This is greatly encouraging as it shows we have a willingness to change and try out an array of multifaceted solutions through technological innovation. We may only be a developing country but we are employing First World thinking to the way we work to ensure a brighter future for us all.
The state of the art jewellery manufacturing plant that has been set up by international diamond and cutting company, KGK Diamonds Botswana will create over 100 jobs, of which 89 percent will be localized.
Local diamond and metal exploration company Tsodilo Resources Limited has negotiated a non-brokered private placement of 2,200, 914 units of the company at a price per unit of 0.20 US Dollars, which will provide gross proceeds to the company in the amount of C$440, 188. 20.
According to a statement from the group, proceeds from the private placement will be used for the betterment of the Xaudum iron formation project in Botswana and general corporate purposes.
The statement says every unit of the company will consist of a common share in the capital of the company and one Common Share purchase warrant of the company.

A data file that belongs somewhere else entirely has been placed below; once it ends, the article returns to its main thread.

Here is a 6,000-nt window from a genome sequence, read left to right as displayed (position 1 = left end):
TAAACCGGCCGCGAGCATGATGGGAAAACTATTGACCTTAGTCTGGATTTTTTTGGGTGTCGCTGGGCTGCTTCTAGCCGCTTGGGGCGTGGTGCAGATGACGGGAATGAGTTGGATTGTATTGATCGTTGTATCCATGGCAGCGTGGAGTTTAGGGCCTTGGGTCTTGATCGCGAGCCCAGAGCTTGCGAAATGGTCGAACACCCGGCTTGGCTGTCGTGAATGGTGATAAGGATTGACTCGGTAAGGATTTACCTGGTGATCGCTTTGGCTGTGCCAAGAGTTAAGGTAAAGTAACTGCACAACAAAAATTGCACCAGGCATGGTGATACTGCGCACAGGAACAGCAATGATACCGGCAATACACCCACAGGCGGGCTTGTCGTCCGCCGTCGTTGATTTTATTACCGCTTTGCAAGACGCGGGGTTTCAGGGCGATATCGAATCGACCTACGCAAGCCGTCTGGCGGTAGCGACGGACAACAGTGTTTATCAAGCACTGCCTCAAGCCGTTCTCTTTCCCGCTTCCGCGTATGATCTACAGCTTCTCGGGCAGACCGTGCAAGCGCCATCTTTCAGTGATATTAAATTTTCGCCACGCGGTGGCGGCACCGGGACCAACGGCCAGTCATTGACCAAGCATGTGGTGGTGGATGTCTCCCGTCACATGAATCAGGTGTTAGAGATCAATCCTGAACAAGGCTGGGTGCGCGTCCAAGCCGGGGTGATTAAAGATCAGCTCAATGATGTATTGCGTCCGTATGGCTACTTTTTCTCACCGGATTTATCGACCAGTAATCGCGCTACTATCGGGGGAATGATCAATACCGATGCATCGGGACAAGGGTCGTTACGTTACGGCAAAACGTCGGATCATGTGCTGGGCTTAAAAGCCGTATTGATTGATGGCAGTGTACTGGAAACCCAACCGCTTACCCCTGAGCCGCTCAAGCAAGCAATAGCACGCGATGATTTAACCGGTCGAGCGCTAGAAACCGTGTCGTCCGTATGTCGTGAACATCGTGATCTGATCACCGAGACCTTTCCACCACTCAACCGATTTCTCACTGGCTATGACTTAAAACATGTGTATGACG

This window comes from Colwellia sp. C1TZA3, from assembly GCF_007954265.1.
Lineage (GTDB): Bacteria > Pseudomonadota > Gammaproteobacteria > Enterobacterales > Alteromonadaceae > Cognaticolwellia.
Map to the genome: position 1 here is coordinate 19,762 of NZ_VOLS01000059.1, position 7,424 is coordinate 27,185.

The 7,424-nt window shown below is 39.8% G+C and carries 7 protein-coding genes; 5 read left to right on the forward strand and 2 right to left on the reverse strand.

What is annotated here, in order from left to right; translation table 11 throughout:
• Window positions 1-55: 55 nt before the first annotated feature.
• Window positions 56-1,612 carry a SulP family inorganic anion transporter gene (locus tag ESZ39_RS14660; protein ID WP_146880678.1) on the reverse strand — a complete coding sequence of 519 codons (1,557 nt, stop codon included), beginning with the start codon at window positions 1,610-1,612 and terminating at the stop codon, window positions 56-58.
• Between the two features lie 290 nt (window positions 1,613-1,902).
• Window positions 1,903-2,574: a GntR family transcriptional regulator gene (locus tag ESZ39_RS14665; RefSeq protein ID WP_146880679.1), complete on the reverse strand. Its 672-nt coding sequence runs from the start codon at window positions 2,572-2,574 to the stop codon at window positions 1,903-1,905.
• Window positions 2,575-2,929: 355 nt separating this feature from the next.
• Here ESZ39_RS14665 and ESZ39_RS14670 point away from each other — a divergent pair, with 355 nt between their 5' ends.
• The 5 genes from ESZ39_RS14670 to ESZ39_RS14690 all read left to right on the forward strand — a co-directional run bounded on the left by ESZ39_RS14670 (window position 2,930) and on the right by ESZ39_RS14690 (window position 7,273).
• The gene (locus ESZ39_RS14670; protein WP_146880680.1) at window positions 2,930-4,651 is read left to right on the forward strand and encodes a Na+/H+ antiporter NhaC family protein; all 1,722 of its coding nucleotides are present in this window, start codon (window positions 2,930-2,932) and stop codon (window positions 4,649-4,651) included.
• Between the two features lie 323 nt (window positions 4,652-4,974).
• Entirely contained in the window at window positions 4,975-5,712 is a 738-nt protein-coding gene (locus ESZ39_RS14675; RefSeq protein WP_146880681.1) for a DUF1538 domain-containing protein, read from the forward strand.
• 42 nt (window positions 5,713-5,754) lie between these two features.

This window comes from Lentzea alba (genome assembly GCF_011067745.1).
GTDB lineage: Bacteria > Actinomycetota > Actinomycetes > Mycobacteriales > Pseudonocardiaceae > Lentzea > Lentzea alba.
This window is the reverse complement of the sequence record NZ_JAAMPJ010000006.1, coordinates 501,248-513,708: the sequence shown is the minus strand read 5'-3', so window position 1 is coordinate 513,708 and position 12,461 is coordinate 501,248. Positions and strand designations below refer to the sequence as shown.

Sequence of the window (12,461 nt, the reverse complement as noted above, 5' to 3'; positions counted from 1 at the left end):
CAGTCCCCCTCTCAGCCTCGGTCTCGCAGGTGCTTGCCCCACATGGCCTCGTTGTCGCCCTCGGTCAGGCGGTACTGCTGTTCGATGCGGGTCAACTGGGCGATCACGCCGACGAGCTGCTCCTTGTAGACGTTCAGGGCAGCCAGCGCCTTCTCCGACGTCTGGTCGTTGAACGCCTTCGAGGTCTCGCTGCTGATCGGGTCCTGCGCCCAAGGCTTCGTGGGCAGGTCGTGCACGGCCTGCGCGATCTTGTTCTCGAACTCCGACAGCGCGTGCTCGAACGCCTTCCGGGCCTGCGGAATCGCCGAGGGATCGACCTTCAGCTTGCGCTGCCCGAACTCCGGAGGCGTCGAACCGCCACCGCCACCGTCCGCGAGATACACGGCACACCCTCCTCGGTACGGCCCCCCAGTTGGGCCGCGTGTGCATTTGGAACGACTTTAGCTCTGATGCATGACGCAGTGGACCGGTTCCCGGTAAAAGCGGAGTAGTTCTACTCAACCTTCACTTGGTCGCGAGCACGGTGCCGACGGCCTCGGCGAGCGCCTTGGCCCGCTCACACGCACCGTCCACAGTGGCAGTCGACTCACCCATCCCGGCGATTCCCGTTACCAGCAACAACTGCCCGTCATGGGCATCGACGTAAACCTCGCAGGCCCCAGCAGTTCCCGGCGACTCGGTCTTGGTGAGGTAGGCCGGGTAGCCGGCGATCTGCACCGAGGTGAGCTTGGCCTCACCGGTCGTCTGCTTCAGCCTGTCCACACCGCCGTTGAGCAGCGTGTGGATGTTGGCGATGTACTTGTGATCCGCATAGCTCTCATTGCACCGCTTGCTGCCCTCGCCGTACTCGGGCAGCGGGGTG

Each warrant will enable a holder to make a single purchase for the period of 24 months at an amount of $0.20. As per regularity requirements, the group indicates that the common shares and warrants will be subject to a four month plus a day hold period from date of closure.
Tsodilo is exempt from the formal valuation and minority shareholder approval requirements. This is for the reason that the fair market value of the private placement, insofar as it involves the director, is not more than 25% of the company‚Äôs market capitalization.
Tsodilo Resources Limited is an international diamond and metals exploration company engaged in the search for economic diamond and metal deposits at its Bosoto Limited and Gcwihaba Resources projects in Botswana. ¬†The company has a 100% stake in Bosoto which holds the BK16 kimberlite project in the Orapa Kimberlite Field (OKF) in Botswana.
African heads of state and global CEOs at the World Economic Forum Annual Meeting backed the launch of the first of its kind report on how public-private partnerships can support the implementation of the African Continental Free Trade Area (AfCFTA).
AfCFTA: A New Era for Global Business and Investment in Africa outlines high-potential sectors, initiatives to support business and investment, operational tools to facilitate the AfCFTA, and illustrative examples from successful businesses in Africa to guide businesses in entering and expanding in this area.